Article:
I’m really thrilled Martin Crosbie asked me to participate with him and eleven great authors to share Christmas stories.

I’m honored to be working with ML GardnerDianne GreenlayRJ Crayton, Jennifer EllisHelga ZeinerRoberta Kagan Author, Heather HaleyJamie Lee ScottSarah Lane and Laurie E. Boris.

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A Christmas Love Story (12 Days of Christmas Blog Hop) by Wendy McClelland

I remember 1967 really well. It was Canada’s centennial – our country was 100! My parents had a fun backyard BBQ party and the whole neighbourhood came. The party went on well into the early hours of the morning. I’ll never forget seeing my parents dance together. We never know when we are experiencing something for the last time – especially as a child. That would be the last summer my mother would be alive.

As the fall approached, I started back to school and was a carefree eight year old, with three younger siblings. My parents Brian and Eileen adored each other and loved us. They were both originally from the UK, but had met in Toronto at a house party. When my dad first saw her he turned to his friend and said, “I’m going to marry that girl.” Sure enough, less than a year later they were married.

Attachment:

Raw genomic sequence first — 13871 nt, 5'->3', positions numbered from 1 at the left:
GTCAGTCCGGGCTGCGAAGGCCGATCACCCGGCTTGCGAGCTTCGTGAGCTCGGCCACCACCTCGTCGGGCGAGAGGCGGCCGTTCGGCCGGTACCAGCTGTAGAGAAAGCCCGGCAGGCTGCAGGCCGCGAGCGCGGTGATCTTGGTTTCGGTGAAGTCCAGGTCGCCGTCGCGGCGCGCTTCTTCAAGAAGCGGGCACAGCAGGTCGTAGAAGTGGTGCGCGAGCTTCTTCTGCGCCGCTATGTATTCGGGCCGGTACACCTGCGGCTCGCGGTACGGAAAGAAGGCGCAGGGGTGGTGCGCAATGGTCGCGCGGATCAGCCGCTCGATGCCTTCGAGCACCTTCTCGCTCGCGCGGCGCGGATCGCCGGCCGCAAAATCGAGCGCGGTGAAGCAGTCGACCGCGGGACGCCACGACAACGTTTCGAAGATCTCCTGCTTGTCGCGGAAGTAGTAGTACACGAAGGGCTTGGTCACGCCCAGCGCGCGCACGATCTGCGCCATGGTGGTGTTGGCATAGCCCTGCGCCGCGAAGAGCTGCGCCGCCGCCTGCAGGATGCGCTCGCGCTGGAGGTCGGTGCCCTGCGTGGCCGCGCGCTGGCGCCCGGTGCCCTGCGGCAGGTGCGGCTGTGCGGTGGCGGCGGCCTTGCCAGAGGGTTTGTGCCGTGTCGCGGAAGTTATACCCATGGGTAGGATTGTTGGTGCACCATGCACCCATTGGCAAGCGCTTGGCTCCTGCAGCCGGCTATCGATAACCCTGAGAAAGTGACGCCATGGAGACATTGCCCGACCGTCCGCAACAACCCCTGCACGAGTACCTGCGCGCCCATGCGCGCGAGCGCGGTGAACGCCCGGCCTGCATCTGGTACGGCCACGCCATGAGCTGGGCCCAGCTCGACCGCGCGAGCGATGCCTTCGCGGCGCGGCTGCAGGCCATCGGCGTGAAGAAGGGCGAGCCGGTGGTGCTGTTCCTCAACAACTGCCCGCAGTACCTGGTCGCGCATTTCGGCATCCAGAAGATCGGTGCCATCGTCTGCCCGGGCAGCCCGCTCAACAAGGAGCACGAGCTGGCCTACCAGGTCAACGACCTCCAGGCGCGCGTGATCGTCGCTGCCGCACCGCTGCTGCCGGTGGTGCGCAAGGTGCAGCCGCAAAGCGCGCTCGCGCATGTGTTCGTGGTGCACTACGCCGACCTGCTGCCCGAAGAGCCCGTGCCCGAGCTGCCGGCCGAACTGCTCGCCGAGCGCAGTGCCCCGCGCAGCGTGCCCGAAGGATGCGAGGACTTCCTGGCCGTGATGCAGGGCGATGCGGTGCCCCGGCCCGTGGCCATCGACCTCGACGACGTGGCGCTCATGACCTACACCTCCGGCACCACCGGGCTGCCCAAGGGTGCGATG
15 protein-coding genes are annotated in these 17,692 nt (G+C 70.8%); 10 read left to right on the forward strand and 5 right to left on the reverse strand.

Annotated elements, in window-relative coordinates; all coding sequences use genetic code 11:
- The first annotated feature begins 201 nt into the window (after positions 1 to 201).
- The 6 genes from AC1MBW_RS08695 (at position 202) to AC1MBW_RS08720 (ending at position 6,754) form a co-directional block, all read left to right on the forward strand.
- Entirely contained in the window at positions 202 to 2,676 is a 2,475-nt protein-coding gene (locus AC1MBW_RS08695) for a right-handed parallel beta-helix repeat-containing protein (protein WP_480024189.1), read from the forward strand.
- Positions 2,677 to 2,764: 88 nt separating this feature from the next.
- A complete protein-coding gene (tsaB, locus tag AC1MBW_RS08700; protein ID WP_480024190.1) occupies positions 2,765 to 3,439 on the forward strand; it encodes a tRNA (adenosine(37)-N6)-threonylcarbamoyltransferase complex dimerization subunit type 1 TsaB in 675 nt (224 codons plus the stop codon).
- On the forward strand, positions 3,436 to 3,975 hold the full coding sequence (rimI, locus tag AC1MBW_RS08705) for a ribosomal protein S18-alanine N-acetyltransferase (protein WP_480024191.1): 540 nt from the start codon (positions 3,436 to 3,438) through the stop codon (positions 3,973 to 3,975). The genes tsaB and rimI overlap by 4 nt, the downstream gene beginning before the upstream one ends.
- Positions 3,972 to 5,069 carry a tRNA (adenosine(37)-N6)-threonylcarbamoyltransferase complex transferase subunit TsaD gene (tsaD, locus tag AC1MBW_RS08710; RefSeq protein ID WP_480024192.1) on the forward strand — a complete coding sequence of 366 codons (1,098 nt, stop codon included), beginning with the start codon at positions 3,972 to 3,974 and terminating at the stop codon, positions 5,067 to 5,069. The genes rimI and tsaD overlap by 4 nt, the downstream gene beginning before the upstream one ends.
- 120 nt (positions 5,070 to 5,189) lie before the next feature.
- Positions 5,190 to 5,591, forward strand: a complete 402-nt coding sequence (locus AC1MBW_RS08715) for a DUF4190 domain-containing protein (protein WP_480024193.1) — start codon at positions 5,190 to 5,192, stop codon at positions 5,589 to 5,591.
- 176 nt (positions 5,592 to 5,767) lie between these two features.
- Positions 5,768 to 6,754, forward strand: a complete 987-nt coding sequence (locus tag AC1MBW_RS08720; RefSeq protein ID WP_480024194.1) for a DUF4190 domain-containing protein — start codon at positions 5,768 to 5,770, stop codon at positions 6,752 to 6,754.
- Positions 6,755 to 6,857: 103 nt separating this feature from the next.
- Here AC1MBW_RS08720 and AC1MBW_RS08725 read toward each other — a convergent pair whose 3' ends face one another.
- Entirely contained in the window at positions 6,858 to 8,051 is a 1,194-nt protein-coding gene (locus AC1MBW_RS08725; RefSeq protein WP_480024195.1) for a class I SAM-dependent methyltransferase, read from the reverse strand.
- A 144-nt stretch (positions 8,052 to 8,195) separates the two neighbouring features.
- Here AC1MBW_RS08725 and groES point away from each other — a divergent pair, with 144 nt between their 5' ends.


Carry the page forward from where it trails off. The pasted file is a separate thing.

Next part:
Ten years and four children later they were building a life together. Then in early winter, my mom began to feel ill, by late November she was gone. She had been feeling tired and went to the doctor. He asked her to wait in his office, called my dad at his office and had him come in. He told my mom she had leukemia and had less than two weeks to live! Can you imagine? You are only thirty years old, and have four children under eight years old. I remember feeling like the bottom had fallen out of my child’s world, I cannot imagine what she felt.

Read more…

Links:

Amazon Author Page (all books):  http://www.amazon.com/author/wendymcclelland

Facebook Fan Page (daily inspiration and motivation) http://www.Facebook.com/WendyJMcClelland

Websites: http://www.WendyMcClelland.com               http://www.27StepstoFreedom.com

 

 

 

12 Blogs of Christmas – Dianne Greenlay

Dianne Greenlay photoToday’s 12 Blogs of Christmas contribution is from Dianne Greenlay. Take it away, Dianne.